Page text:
The virtual numbers unit 300 includes a user information obtaining unit 302 that obtains various items of information about users. This could include telephony related information, such as data from a user's address book or contact list. This could also include telephony communication activity history, such as the telephone numbers to which the user has sent telephony communications and the telephone numbers from which the user has received telephony communications. The obtained information could also relate to different subjects, such as the user's residential address, the identity of the user's employer, any professional affiliations or memberships, information about the user's pastimes, hobbies, religious affiliations, and other items of personal information.

The user information obtaining unit 302 can obtain such information from a wide variety of data sources. Information from user address books or contact lists may already be maintained by the telephony system of which the virtual numbers unit 300 is a part. Alternatively, such information could be obtained from user telephony devices, or from databases and/or software programs stored on user computers. A user's contact information could also be obtained from social networking systems where the user maintains an account. Of course, a user's contact information could also be obtained from other sources.

In some embodiments, the information that is acquired by the user information obtaining unit 302 could include information that goes beyond the user himself. For example, once the user information obtaining unit 302 has determined the identity of the user's contacts from a contact list or address book, the user information obtaining unit 302 could then select one of those contacts and obtain information from the contact's address book or contact list. Doing so would be another way to assess the degree of affiliation between two users.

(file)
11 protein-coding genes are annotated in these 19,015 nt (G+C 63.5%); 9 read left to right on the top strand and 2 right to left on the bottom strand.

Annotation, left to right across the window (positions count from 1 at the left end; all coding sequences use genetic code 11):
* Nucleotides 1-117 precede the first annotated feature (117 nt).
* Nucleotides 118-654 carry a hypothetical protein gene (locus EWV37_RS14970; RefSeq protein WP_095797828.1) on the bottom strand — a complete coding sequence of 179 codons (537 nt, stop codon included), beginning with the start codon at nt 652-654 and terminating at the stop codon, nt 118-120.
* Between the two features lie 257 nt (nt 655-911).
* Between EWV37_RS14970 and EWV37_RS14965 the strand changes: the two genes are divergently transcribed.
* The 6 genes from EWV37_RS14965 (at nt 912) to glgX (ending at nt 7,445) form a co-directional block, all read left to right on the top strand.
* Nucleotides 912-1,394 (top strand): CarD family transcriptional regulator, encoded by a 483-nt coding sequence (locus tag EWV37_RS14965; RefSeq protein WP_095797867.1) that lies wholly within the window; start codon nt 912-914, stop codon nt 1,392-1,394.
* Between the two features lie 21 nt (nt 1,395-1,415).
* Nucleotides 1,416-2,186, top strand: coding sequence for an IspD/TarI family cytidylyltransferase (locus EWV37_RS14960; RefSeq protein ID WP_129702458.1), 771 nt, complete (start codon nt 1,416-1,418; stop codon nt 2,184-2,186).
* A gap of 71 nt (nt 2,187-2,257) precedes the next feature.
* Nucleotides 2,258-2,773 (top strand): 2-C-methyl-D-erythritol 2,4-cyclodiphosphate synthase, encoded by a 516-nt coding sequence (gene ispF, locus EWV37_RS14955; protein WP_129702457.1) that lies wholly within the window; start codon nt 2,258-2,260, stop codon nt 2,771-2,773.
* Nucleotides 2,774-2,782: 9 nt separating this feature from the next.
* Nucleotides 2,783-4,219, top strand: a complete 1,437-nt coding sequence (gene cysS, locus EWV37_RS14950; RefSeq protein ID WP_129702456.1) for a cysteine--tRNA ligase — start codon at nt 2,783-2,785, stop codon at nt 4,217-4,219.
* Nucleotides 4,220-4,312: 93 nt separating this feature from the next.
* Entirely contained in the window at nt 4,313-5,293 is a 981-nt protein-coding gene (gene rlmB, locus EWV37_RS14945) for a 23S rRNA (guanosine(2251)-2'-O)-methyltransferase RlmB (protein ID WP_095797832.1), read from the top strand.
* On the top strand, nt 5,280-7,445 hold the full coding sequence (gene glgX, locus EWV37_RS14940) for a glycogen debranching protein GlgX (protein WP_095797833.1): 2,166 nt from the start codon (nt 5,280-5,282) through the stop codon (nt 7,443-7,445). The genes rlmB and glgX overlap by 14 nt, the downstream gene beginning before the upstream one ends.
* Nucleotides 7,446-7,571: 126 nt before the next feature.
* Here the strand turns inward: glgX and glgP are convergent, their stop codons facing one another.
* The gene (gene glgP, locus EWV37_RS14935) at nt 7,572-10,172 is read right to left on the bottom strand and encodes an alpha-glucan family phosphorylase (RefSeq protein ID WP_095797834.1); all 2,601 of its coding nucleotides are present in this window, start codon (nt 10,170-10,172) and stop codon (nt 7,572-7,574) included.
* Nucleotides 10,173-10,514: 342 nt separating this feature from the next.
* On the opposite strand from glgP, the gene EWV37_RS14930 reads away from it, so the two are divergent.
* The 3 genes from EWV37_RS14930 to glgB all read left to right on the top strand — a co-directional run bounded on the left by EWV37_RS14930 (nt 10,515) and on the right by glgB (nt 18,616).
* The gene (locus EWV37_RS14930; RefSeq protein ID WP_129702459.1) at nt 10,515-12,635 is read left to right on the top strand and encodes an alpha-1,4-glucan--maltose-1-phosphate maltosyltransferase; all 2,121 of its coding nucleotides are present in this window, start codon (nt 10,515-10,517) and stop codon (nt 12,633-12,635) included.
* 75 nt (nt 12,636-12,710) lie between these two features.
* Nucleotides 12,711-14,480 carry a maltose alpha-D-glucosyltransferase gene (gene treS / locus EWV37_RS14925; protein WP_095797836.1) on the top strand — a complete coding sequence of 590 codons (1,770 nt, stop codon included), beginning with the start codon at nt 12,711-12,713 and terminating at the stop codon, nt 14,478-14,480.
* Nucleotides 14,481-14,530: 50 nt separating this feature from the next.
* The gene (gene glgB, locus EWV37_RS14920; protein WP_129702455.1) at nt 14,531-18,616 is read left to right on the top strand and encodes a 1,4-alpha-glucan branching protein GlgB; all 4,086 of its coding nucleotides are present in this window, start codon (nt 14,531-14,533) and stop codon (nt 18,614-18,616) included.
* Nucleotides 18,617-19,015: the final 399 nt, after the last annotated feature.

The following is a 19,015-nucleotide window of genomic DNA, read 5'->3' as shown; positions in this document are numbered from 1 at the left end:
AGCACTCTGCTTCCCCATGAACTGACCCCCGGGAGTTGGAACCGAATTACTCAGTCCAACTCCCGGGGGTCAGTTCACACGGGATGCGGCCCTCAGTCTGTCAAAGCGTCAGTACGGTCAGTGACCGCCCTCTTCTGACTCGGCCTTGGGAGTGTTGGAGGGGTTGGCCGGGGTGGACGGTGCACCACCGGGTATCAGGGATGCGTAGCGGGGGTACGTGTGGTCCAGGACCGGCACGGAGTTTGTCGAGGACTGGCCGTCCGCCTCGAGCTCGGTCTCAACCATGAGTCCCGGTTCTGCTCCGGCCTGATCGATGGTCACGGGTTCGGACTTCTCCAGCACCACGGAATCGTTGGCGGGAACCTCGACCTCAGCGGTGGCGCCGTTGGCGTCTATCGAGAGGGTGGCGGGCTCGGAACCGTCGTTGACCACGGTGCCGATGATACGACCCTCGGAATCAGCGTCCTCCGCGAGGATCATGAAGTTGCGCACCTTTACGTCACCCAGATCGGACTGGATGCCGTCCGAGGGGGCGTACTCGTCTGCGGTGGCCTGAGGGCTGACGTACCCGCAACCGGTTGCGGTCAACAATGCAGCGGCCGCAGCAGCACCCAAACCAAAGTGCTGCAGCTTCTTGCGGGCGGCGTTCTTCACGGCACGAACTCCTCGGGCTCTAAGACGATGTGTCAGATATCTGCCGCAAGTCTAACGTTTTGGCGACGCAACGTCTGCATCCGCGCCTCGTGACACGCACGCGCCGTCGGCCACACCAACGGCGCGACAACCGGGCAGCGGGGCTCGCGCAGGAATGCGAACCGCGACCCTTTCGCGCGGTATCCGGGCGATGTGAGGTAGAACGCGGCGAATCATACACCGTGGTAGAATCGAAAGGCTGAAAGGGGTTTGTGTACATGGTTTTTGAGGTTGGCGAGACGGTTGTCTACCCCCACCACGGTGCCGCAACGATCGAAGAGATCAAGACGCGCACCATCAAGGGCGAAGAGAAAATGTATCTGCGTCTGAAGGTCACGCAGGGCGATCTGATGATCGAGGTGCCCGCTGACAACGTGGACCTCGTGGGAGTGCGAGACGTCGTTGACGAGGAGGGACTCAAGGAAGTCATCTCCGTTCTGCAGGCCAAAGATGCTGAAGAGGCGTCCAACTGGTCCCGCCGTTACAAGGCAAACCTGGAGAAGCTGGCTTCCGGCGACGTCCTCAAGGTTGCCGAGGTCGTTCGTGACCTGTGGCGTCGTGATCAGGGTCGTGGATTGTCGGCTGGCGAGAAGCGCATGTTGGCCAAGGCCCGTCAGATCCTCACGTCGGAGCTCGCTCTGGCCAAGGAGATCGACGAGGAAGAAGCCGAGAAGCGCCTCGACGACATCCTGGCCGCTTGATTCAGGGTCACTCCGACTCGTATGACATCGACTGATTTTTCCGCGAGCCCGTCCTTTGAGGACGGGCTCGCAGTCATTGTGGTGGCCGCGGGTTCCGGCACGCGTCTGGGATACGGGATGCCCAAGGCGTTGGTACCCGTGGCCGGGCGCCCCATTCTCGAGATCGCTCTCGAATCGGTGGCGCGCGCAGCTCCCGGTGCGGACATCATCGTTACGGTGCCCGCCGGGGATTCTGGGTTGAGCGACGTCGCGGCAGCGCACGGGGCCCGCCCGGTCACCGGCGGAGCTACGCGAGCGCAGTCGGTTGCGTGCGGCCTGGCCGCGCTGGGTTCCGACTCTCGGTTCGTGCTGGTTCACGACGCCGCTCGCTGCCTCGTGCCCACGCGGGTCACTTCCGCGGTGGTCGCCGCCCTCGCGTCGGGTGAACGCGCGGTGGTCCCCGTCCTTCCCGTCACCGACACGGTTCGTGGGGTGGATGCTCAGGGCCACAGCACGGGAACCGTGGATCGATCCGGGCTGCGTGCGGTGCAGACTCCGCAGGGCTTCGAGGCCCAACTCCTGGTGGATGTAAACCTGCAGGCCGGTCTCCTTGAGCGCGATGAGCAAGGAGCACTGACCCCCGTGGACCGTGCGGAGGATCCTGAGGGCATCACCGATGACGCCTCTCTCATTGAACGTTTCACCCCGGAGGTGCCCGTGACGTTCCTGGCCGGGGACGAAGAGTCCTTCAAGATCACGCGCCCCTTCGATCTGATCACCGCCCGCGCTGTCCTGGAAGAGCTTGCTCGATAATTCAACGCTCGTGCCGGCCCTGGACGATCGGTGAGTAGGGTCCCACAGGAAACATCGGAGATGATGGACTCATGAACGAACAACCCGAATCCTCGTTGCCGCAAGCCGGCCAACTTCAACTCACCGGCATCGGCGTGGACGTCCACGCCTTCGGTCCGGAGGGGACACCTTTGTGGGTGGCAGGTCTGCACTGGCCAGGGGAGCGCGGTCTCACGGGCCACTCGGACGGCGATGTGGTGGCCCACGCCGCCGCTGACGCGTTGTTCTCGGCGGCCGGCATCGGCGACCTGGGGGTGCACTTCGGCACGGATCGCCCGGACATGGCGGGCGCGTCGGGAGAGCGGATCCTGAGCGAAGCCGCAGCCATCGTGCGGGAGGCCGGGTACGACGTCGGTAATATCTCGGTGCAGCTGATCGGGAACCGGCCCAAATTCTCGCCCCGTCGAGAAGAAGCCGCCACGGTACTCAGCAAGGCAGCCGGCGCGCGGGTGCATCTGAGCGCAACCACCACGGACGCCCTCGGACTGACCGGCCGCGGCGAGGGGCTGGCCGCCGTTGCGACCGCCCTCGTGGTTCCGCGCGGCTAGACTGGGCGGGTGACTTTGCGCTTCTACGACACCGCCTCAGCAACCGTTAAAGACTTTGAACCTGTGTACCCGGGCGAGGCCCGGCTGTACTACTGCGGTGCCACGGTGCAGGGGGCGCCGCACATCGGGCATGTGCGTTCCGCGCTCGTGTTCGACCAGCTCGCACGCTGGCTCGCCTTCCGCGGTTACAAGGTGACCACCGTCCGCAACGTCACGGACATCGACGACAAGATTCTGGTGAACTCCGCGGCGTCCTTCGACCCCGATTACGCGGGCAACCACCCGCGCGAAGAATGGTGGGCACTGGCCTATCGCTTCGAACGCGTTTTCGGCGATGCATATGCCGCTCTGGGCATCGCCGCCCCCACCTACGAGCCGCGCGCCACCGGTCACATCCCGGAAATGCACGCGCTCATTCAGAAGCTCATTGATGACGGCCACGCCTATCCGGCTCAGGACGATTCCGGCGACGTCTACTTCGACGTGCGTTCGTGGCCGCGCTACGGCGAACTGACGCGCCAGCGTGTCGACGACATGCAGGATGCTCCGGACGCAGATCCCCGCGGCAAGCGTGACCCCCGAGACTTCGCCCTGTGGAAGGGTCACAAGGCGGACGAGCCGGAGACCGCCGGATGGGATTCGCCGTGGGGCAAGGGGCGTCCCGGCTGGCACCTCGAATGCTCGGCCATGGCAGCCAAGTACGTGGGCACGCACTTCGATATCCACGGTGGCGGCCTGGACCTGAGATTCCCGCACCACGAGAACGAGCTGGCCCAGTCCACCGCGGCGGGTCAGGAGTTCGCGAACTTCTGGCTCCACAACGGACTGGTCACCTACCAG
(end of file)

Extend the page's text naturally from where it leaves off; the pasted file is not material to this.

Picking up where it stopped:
A user's communication activity could also be accessible to the user information obtaining unit 302 because the virtual numbers unit 300 is a part of a telephony system that provides communications services to the user. However, the user information obtaining unit 302 may obtain user communication activity information from a user's telephony device and/or from third party telephony systems as well.

Personal information regarding a user could be available to the user information obtaining unit 302 through a wide variety of sources, including public databases. A user may also provide various items of personal information when registering for a virtual numbers service with the telephony system which operates the virtual numbers unit 300. Also, such personal information may be available via one or more social networking system where the user maintains an account, or where the user has interacted with someone else that maintains an account.

The virtual numbers unit 300 also includes an information analyzing unit 304 that analyzes the obtained information for one or more users to determine whether it may be possible to assign the same virtual telephone number to two or more users. A virtual number assignment unit 306 then assigns virtual telephone numbers to users based on the analysis performed by the information analyzing unit 304. Details about how the analysis is performed and how the virtual telephone numbers are assigned are discussed below.